I don't know, but you might want to try #data-science too


I usually just dump data out to gnuplot. I have in the past generated svgs of plots directly (xml is easy to generate and manipulate as data)


more recently I use

(defn plot [n]
  (when (> (count n) 1)
    (let [xmn (apply min (map :x n))
          xmx (apply max (map :x n))
          x-scale (/ (- xmx xmn) 20.0)
          ymn (apply min (map :y n))
          ymx (apply max (map :y n))
          y-scale (/ (- ymx ymn) 20.0)
          scaled-values (->> (sort-by :x n)
                             (map (fn [x]
                                    {:y (long (/ (- (:y  x) ymn) y-scale))
                                     :x (long (/ (- (:x x) xmn) x-scale))}))
                             (partition-by :x)
                             (map (fn [x] (apply max (map :y x)))))]
      (printf "%s\n" (java.util.Date.))
      (dotimes [_ 65] (print "-"))
      (printf "\n")
      (dotimes [r 21]
        (let [row (- 21 r)]
          (dotimes [col 21]
            (when (= col 0) (print "|"))
            (if (and (> (count scaled-values) col)
                     (= row (nth scaled-values col)))
              (print " * ")
              (print "   "))
            (when (= col 20) (print "|")))
          (printf "\n")))
      (dotimes [_ 65] (print "-"))
      (printf "\n")
at the repl


@UGHNF0CS3 incanter is actually what i have been trying to use but I cant find a comprehensible tutorial on how to use it to plot stuff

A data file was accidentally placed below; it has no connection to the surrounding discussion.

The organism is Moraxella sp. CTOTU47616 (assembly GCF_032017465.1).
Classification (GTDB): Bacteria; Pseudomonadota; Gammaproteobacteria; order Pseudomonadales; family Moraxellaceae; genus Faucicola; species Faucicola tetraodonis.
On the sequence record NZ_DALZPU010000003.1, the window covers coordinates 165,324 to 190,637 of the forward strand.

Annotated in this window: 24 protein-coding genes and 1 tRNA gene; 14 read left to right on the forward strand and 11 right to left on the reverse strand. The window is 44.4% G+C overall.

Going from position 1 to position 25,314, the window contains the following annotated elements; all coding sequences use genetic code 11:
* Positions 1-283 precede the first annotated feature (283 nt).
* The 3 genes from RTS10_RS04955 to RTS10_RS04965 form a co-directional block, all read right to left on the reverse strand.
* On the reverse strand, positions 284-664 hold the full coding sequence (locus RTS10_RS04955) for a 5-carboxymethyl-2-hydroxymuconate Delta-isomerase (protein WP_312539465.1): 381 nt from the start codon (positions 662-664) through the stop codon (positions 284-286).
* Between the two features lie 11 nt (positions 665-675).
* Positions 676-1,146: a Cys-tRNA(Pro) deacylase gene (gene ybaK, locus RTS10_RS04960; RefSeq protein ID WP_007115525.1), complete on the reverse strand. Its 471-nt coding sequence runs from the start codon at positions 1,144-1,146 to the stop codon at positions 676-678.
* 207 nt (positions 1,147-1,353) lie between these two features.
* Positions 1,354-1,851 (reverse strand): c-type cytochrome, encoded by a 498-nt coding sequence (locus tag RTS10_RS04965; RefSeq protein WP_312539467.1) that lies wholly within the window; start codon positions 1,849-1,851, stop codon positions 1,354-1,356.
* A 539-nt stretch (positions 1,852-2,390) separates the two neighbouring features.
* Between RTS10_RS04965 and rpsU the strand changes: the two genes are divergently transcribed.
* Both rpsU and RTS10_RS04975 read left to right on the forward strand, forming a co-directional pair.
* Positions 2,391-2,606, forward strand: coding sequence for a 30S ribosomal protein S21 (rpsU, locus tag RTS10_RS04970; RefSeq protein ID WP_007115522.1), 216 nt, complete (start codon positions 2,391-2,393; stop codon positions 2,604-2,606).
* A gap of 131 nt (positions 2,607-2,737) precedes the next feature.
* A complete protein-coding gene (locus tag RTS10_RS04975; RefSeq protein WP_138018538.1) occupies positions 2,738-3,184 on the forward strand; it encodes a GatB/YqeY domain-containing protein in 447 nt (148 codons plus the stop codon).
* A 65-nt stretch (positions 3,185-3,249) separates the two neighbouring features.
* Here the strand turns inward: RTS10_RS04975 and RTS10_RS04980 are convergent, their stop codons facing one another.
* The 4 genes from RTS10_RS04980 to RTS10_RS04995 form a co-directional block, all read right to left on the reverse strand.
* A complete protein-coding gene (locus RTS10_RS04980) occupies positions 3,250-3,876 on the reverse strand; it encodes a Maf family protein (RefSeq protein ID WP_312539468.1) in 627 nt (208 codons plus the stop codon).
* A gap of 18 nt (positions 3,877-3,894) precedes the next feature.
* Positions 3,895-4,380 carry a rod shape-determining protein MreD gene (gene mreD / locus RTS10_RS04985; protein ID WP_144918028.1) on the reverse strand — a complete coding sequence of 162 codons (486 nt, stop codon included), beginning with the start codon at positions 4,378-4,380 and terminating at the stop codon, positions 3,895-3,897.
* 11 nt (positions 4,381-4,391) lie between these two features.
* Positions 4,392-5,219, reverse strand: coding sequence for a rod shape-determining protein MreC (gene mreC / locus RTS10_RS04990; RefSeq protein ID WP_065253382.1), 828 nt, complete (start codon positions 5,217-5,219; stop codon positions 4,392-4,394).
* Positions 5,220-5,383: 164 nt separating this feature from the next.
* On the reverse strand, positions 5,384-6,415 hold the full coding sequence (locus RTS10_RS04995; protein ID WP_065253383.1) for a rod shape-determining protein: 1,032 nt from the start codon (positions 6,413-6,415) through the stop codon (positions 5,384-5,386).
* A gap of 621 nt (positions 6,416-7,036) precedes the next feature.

@U0NCTKEV8 thanks for the code example I'll definitly try it out

John Bradens19:01:07

Hey I have a question about learning. I am building a web app, and there's lots of things I want to add to it that I don't know how to add. Things like, I want to add a left side bar with links. I want to add a search bar. I want to add a basic recommender algorithm. The thing is, I have no idea how to do any of this. I'm learning Clojure as my first language. I've read some books about Clojure, so I've been able to set up a basic website, but when it comes to these little things, I don't know how to do it from scratch and I don't see any specific tutorials of people doing this stuff in Clojure. So... how do I go about figuring out how to add these features? There are tons of tutorials online on how to do it with Javascript. Should I just see how people do it in Javascript, and then implement it in Clojure? I feel like that removes the whole point of learning functional programming, if I'm just going to do stuff the OOP way. Do I just learn everything I can about Clojure and try to do stuff from scratch? What do you do, when you want to add a feature to your web app, and there aren't any tutorials on how to do it in Clojure? What steps do you take from the idea to completion?


I'd recommend breaking it down into smaller chunks, like server versus client. You can do all the server-side stuff with pretty much just Clojure and related libraries, but the front end stuff will require you to learn HTML and CSS as well. A basic understanding of JavaScript will be helpful as well, since that's what CLJS compiles to.


Then you get into client-side frameworks like React (or its CLJS grandchild reagent/re-frame).


Sounds like you've got a server running at least, so if I were you I'd focus on picking up HTML and CSS next, possibly in conjunction with Clojure libraries like Hiccup.

John Bradens19:01:50

I have some front end stuff set up too, like a navigation bar, and a form, and user registration. The thing is, all that stuff uses reagent, hiccup, etc, but the only reason I know how to do it, is because I read it in a book. Now I want to add more things, but I feel totally lost. Do I just have to understand the basics better? And then will I know how to add these things and build up from there? I feel like the way I learn best is through examples, but I feel like there are very few examples on building out features with clojurescript and reagent and all that, especially compared to all the javascript tutorials on youtube